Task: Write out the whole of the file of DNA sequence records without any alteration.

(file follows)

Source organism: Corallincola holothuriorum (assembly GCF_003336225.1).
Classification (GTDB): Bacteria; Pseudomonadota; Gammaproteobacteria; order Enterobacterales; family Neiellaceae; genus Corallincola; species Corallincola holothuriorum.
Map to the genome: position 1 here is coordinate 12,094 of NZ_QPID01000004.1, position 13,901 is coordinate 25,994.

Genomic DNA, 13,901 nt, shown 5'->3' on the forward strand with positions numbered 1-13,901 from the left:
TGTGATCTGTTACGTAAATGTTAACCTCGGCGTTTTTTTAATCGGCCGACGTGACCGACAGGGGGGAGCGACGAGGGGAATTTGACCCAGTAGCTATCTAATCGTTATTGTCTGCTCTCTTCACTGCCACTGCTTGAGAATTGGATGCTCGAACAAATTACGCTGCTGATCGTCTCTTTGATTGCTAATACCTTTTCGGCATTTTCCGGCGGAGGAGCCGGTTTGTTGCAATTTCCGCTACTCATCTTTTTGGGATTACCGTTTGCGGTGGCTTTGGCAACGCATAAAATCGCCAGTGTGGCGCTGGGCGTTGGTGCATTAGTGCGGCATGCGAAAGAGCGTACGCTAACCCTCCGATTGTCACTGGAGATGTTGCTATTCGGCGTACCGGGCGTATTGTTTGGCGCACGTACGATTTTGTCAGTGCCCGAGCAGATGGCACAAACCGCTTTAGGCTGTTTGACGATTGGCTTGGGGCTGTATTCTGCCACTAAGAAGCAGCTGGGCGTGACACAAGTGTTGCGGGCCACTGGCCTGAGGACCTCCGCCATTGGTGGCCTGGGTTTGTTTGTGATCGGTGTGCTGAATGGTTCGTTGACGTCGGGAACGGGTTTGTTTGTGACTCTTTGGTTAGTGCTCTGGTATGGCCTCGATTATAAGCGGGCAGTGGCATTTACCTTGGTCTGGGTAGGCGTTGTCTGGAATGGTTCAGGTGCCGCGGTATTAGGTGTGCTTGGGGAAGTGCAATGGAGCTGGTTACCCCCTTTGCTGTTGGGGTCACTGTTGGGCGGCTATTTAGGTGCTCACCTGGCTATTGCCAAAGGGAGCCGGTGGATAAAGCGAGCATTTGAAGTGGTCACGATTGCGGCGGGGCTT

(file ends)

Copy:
Source organism: Corallincola holothuriorum (assembly GCF_003336225.1).
Classification (GTDB): Bacteria; Pseudomonadota; Gammaproteobacteria; order Enterobacterales; family Neiellaceae; genus Corallincola; species Corallincola holothuriorum.
Map to the genome: position 1 here is coordinate 12,094 of NZ_QPID01000004.1, position 13,901 is coordinate 25,994.

Genomic DNA, 13,901 nt, shown 5'->3' on the forward strand with positions numbered 1-13,901 from the left:
TGTGATCTGTTACGTAAATGTTAACCTCGGCGTTTTTTTAATCGGCCGACGTGACCGACAGGGGGGAGCGACGAGGGGAATTTGACCCAGTAGCTATCTAATCGTTATTGTCTGCTCTCTTCACTGCCACTGCTTGAGAATTGGATGCTCGAACAAATTACGCTGCTGATCGTCTCTTTGATTGCTAATACCTTTTCGGCATTTTCCGGCGGAGGAGCCGGTTTGTTGCAATTTCCGCTACTCATCTTTTTGGGATTACCGTTTGCGGTGGCTTTGGCAACGCATAAAATCGCCAGTGTGGCGCTGGGCGTTGGTGCATTAGTGCGGCATGCGAAAGAGCGTACGCTAACCCTCCGATTGTCACTGGAGATGTTGCTATTCGGCGTACCGGGCGTATTGTTTGGCGCACGTACGATTTTGTCAGTGCCCGAGCAGATGGCACAAACCGCTTTAGGCTGTTTGACGATTGGCTTGGGGCTGTATTCTGCCACTAAGAAGCAGCTGGGCGTGACACAAGTGTTGCGGGCCACTGGCCTGAGGACCTCCGCCATTGGTGGCCTGGGTTTGTTTGTGATCGGTGTGCTGAATGGTTCGTTGACGTCGGGAACGGGTTTGTTTGTGACTCTTTGGTTAGTGCTCTGGTATGGCCTCGATTATAAGCGGGCAGTGGCATTTACCTTGGTCTGGGTAGGCGTTGTCTGGAATGGTTCAGGTGCCGCGGTATTAGGTGTGCTTGGGGAAGTGCAATGGAGCTGGTTACCCCCTTTGCTGTTGGGGTCACTGTTGGGCGGCTATTTAGGTGCTCACCTGGCTATTGCCAAAGGGAGCCGGTGGATAAAGCGAGCATTTGAAGTGGTCACGATTGCGGCGGGGCTT